Mr. Roberto Cola, in his capacity as the President of the ASEAN Iron and Steel Council (AISC), was recently invited to speak at the 13th International Steel Market and Trade Conference hosted by the China Iron and Steel Association (CISA). The event was held in Shanghai, China from 31 March to 2 April 2015.
In his presentation entitled “ASEAN Iron & Steel Industry and ASEAN-China Steel Trade”, Mr. Cola highlighted the market disruption caused by the influx of steel products from China into ASEAN and the unfair trade practices by Chinese steel exporters in manipulating the loopholes in China’s export tax and rebate structure to bring out huge volume of cheap low value-added steel products. While complementing the recent move by the Chinese government to withdraw the tax rebate applied to the exports of certain boron-containing steel products, Mr. Cola opined that the measure would be inadequate to fully address the unfair trade competition faced by the ASEAN steel makers. He also pointed out that Chinese steel exporters were able to find ways to circumvent the revised tax measure by switching to the use of other alloy elements in order to continue to benefit from the tax rebate. Mr. Cola proceeded then to call for a holistic approach to the problem by adopting the following measures:
- The removal of the export tax rebate to be extended to cover other boron-containing steel products such as section and hot rolled coil, width 600 mm and above.
- China to institute immediate action to prevent circumvention by steel producers to continue to benefit from the export tax rebate by switching to the adding of other alloy elements to qualify for rebate under the “Other alloy steel” classification.
- China to exercise voluntary restraint on its exports of steel products that are adequately produced in an ASEAN member country. These steel products can be identified through a dialogue with each ASEAN national steel association.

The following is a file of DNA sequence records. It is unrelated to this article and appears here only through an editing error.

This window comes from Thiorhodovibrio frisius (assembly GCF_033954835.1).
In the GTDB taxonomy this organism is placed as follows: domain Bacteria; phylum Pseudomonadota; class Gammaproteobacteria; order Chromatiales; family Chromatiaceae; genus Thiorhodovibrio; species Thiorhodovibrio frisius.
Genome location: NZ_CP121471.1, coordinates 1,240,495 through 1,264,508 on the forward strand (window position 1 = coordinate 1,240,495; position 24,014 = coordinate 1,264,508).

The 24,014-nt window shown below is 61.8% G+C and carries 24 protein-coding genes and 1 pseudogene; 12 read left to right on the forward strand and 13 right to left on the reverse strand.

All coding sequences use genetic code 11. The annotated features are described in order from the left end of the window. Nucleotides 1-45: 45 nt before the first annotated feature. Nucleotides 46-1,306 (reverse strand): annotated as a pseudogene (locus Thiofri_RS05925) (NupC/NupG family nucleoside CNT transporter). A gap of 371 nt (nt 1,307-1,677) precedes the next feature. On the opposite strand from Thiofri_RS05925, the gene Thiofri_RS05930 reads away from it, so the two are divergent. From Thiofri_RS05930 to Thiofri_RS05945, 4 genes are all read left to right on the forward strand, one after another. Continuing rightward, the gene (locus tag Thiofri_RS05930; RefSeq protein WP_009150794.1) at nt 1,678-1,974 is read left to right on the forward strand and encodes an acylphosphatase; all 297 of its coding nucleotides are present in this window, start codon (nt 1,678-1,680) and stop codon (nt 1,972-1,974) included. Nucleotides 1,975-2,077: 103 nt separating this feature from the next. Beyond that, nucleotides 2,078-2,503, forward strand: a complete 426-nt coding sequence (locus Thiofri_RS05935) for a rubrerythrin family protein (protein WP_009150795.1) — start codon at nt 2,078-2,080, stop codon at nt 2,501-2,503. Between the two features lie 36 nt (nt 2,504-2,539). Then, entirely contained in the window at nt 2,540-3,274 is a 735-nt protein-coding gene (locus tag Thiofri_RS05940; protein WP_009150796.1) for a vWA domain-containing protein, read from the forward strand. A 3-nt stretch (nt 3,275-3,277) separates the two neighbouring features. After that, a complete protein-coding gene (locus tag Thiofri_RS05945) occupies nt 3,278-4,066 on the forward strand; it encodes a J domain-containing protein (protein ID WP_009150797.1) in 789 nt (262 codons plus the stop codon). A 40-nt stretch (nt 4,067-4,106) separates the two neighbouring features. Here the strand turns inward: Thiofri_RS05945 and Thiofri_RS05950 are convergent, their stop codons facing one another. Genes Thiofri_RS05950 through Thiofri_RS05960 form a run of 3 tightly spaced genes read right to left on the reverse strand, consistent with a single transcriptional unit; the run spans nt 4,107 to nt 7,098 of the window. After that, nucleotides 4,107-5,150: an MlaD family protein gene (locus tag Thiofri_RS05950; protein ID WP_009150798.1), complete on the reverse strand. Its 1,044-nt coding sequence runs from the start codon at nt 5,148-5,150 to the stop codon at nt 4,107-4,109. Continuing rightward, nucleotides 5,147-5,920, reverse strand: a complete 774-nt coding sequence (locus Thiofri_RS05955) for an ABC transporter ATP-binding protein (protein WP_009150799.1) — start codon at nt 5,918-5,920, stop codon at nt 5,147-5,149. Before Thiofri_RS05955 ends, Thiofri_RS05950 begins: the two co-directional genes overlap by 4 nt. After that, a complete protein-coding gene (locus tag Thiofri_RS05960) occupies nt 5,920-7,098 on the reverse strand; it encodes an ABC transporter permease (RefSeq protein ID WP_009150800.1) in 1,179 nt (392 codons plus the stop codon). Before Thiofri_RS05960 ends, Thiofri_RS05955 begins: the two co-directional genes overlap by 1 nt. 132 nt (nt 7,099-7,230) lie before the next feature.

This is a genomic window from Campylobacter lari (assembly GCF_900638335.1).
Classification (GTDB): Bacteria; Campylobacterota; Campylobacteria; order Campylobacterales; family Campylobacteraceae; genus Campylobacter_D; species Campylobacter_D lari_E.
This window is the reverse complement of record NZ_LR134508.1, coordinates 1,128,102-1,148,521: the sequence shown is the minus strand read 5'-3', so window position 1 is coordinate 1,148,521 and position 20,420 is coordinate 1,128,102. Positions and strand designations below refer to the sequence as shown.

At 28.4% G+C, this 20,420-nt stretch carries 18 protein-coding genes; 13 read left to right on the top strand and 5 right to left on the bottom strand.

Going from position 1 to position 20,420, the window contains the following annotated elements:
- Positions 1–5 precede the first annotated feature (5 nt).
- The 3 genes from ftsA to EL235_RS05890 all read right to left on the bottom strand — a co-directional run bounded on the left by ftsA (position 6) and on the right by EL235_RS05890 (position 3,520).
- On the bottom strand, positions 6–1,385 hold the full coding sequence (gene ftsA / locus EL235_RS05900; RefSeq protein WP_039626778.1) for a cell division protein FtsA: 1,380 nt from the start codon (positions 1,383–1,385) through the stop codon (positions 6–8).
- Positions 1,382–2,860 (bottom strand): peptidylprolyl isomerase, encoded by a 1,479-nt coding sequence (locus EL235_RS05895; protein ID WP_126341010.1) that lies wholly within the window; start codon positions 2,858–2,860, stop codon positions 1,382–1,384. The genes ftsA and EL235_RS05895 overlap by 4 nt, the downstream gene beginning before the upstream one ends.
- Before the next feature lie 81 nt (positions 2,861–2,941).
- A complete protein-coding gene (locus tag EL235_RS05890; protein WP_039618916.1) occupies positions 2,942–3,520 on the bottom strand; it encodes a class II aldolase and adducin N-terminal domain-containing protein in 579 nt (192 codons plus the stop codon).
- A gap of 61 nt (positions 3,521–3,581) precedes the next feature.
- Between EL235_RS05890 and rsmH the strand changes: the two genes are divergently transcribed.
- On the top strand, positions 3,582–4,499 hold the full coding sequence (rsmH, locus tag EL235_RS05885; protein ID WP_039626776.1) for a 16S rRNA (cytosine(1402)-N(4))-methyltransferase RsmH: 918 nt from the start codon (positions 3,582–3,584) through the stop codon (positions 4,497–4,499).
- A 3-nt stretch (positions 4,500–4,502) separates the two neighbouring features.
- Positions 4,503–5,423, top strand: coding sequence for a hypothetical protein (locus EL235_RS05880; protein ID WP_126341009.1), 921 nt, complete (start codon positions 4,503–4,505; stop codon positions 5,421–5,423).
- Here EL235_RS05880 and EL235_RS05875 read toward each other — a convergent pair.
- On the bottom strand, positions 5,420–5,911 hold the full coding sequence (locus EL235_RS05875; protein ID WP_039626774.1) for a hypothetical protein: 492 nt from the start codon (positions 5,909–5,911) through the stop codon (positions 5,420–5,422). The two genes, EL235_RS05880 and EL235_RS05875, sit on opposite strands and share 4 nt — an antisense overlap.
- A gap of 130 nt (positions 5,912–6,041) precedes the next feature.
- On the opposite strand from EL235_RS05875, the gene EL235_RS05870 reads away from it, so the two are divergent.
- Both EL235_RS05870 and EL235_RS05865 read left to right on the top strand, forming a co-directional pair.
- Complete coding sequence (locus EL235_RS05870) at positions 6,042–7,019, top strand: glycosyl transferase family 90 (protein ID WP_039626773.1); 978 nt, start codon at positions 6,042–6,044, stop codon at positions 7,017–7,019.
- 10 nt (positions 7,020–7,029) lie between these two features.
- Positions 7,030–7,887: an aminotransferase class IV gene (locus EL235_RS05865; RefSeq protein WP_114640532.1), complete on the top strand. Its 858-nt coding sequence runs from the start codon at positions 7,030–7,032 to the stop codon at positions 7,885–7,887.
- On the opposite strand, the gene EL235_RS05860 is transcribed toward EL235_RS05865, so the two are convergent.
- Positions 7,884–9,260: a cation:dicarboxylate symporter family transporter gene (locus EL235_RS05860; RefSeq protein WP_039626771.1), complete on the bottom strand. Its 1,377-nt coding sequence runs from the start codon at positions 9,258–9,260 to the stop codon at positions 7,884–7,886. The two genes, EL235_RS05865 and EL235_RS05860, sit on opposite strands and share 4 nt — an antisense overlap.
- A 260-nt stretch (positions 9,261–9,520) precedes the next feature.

- China to take effective action to address the problem of chronic excess steel production capacity in the country.
At the same conference, Mr. Wang Liqun, Vice Chairman of CISA, reported that China’s crude steel production in 2014 inched up marginally by 0.9% year-on-year to 823 million
tonnes while crude steel consumption declined 3.3% year-on-year to 739 million tonnes. As for 2015, Mr. Wang expected domestic demand of steel to continue to adjust to the “new normal” in China with the country’s economy switching from a high to a moderate growth path. He also projected that China’s steel export volume would continue to remain at the same level as last year or even higher. He might be proven right as China’s finished steel exports in the first three months of this year has already reached 25.78 million tonnes, an increase of 40.7% year-on-year. Thus the “China factor” is not likely to go away anytime soon and the intense competition from low-priced Chinese steel exports will continue to pose as a major threat to the steel industry in ASEAN. It is therefore appropriate that all the three papers to be presented in the session on “Strategic Challenges and Opportunities” at the upcoming 2015 SEAISI Conference & Exhibition in Manila, Philippines will have themes that are connected to the above. The papers are “ASEAN Options in the Face of a Slowing China” by CRU; “Production Cost and Steel Price Export to ASEAN” by Metal Bulletin Research”; and “Will the Rebalancing of China’s Economy See an End to the Growth of Chinese Steel Exports to ASEAN?” by Platts. It is still not too late to register and participate in the biggest steel event of the year in this region. TAN AH YONG